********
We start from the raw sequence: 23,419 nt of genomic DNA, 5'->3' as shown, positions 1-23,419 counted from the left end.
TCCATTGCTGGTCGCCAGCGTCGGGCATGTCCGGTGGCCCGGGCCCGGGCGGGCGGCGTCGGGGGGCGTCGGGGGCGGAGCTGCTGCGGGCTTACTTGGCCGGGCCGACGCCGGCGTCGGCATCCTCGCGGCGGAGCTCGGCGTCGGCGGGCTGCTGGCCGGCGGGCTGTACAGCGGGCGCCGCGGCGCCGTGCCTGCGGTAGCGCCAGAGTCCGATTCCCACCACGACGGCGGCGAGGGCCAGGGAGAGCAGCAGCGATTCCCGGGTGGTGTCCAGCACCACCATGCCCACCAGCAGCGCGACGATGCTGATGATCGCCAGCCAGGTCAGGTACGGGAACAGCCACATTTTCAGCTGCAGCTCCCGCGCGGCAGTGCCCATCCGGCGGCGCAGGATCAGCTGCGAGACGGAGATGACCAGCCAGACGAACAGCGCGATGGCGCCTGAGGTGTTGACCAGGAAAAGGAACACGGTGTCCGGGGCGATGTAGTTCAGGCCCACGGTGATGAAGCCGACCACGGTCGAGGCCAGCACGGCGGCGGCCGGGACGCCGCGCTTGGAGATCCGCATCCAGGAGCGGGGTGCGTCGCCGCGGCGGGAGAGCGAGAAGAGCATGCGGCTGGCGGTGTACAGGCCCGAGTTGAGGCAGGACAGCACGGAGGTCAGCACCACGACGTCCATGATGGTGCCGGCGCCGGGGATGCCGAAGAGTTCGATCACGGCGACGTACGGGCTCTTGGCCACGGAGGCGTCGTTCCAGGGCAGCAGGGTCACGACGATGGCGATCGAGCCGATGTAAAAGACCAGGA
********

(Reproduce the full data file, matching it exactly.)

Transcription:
We start from the raw sequence: 23,419 nt of genomic DNA, 5'->3' as shown, positions 1-23,419 counted from the left end.
TCCATTGCTGGTCGCCAGCGTCGGGCATGTCCGGTGGCCCGGGCCCGGGCGGGCGGCGTCGGGGGGCGTCGGGGGCGGAGCTGCTGCGGGCTTACTTGGCCGGGCCGACGCCGGCGTCGGCATCCTCGCGGCGGAGCTCGGCGTCGGCGGGCTGCTGGCCGGCGGGCTGTACAGCGGGCGCCGCGGCGCCGTGCCTGCGGTAGCGCCAGAGTCCGATTCCCACCACGACGGCGGCGAGGGCCAGGGAGAGCAGCAGCGATTCCCGGGTGGTGTCCAGCACCACCATGCCCACCAGCAGCGCGACGATGCTGATGATCGCCAGCCAGGTCAGGTACGGGAACAGCCACATTTTCAGCTGCAGCTCCCGCGCGGCAGTGCCCATCCGGCGGCGCAGGATCAGCTGCGAGACGGAGATGACCAGCCAGACGAACAGCGCGATGGCGCCTGAGGTGTTGACCAGGAAAAGGAACACGGTGTCCGGGGCGATGTAGTTCAGGCCCACGGTGATGAAGCCGACCACGGTCGAGGCCAGCACGGCGGCGGCCGGGACGCCGCGCTTGGAGATCCGCATCCAGGAGCGGGGTGCGTCGCCGCGGCGGGAGAGCGAGAAGAGCATGCGGCTGGCGGTGTACAGGCCCGAGTTGAGGCAGGACAGCACGGAGGTCAGCACCACGACGTCCATGATGGTGCCGGCGCCGGGGATGCCGAAGAGTTCGATCACGGCGACGTACGGGCTCTTGGCCACGGAGGCGTCGTTCCAGGGCAGCAGGGTCACGACGATGGCGATCGAGCCGATGTAAAAGACCAGGA